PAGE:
Programming languages can be categorised into many, many – uh, categories. That’s no news.
But, no matter if you write object-oriented, structured, functional, or brainfuck – someday someone will read your program. (Well, maybe not if you’re writing in Brainfuck… let’s better just keep that aside for now)
Now, the first thing that I notice in a new programming language is not whether it’s object-oriented. And it’s not whether it supports monads or functors or even first-class functions. I only see the direction of reading.
In my very personal categorisation, there are exactly 3 directions currently available in programming languages:
Let me explain.
The first one on the list is the easiest one to find examples for. Everybody knows it: Lisp (everybody does know Lisp, right?). In Lisp everything reads strictly from left to right: Add one to one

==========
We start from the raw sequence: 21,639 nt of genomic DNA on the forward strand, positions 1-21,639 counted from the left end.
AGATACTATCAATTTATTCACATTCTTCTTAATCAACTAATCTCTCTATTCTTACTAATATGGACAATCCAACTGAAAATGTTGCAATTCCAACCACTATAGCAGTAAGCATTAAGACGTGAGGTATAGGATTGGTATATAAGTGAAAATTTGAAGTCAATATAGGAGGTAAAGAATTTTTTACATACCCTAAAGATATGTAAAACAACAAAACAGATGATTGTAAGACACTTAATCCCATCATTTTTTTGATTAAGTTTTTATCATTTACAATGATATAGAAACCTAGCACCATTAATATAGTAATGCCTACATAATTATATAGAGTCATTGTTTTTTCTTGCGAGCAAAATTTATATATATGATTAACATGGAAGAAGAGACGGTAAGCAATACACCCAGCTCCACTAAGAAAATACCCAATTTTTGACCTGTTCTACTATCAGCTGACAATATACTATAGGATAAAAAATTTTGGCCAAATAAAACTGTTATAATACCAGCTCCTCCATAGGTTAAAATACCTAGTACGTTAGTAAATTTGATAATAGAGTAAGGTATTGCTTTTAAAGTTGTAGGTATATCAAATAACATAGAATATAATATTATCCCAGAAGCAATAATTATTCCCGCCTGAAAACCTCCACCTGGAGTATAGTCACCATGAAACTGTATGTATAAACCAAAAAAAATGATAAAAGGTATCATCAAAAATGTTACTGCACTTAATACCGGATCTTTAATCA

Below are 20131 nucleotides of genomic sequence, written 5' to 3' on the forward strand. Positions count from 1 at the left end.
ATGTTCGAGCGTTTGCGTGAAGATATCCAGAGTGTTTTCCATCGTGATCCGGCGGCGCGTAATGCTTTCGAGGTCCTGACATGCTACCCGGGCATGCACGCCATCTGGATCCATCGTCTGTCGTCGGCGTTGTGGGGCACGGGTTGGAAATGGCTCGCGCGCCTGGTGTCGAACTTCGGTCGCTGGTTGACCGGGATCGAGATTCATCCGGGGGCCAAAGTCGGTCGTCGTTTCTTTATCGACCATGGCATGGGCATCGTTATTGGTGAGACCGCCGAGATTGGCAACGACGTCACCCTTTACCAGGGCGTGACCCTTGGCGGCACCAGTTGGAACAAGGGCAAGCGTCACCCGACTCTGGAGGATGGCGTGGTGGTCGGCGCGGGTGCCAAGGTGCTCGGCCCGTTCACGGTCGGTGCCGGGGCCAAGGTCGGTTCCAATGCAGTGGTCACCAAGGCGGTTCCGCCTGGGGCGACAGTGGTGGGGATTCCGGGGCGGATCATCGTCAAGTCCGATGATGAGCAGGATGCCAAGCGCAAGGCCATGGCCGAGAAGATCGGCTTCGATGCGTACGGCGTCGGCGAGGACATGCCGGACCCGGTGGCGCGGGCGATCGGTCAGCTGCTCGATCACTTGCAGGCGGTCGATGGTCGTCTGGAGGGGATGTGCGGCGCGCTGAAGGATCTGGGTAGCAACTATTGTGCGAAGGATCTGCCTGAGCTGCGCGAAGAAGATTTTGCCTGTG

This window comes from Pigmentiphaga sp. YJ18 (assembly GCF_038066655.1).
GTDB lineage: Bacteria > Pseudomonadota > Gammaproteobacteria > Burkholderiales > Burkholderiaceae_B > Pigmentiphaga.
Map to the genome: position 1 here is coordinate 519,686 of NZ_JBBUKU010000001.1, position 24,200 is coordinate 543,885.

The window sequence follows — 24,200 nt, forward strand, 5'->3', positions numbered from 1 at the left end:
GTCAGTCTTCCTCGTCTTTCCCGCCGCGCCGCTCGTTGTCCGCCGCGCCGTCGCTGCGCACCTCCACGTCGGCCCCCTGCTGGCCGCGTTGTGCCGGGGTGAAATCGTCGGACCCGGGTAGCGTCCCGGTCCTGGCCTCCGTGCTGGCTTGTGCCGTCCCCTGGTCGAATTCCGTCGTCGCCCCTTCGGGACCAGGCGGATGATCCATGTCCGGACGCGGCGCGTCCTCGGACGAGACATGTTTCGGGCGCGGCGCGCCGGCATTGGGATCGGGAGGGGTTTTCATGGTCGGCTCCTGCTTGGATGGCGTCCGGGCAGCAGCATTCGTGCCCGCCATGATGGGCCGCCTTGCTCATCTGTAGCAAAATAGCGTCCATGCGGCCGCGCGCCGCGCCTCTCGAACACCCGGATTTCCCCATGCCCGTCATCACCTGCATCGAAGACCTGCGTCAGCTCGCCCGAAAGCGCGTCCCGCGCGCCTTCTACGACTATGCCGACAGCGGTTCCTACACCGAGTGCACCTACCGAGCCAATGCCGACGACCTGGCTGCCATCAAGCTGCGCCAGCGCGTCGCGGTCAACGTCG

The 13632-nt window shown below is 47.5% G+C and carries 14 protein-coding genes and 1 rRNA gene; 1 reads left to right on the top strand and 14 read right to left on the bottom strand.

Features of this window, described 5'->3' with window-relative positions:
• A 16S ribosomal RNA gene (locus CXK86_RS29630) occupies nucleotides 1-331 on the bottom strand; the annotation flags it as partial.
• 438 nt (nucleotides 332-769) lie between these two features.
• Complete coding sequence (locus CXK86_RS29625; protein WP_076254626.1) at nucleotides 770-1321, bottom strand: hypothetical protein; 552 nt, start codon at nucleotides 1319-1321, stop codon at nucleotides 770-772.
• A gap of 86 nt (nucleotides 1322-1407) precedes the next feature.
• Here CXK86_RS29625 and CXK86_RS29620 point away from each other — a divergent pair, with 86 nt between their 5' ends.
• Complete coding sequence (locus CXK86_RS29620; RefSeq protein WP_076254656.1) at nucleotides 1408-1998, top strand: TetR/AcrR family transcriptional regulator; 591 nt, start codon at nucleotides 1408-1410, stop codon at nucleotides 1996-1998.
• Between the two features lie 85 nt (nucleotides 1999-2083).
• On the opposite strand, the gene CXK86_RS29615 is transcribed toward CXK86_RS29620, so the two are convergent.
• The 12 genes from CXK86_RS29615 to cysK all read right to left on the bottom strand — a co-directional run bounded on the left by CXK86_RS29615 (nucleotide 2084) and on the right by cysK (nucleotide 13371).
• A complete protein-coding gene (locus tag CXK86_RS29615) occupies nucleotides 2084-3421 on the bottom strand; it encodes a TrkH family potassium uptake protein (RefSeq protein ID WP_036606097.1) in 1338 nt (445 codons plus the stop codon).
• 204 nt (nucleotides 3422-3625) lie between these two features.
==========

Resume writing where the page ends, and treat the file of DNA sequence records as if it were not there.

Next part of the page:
(+ 1 1). Display “hello”
(display "hello"). Define ls as a list of one and two
(define ls (list 1 2)).
Easy and – more importantly – consistent.
Now let’s come two item two on the list, the right-to-left languages. These are harder to find. The most prominent example among the high-level languages is probably Forth. In Forth, most things read from right to left. Add one and one: “
1 1 +“. Display the duplicate of 2: “
2 DUP .“.
There are exceptions to these in Forth, but overall, due to its stack-based nature, it has a very strong right-to-left feeling. At least for me.
The third point on the list is… non-existent, really
Most languages like C or Java or Fortran don’t really have a built-in reading direction – or I just don’t see it. Still, they cannot really be considered “both-ways” as they lack the right-to-left way. There is no way to write a C program that looks like Forth. C just lacks the stack (a programmer-accessible stack, that is) – and with it a whole world of expressions and idioms.
And that is what I miss most in programming languages: Lisp and Forth. I want both of them. At the same time. In one language.
How hard can it be?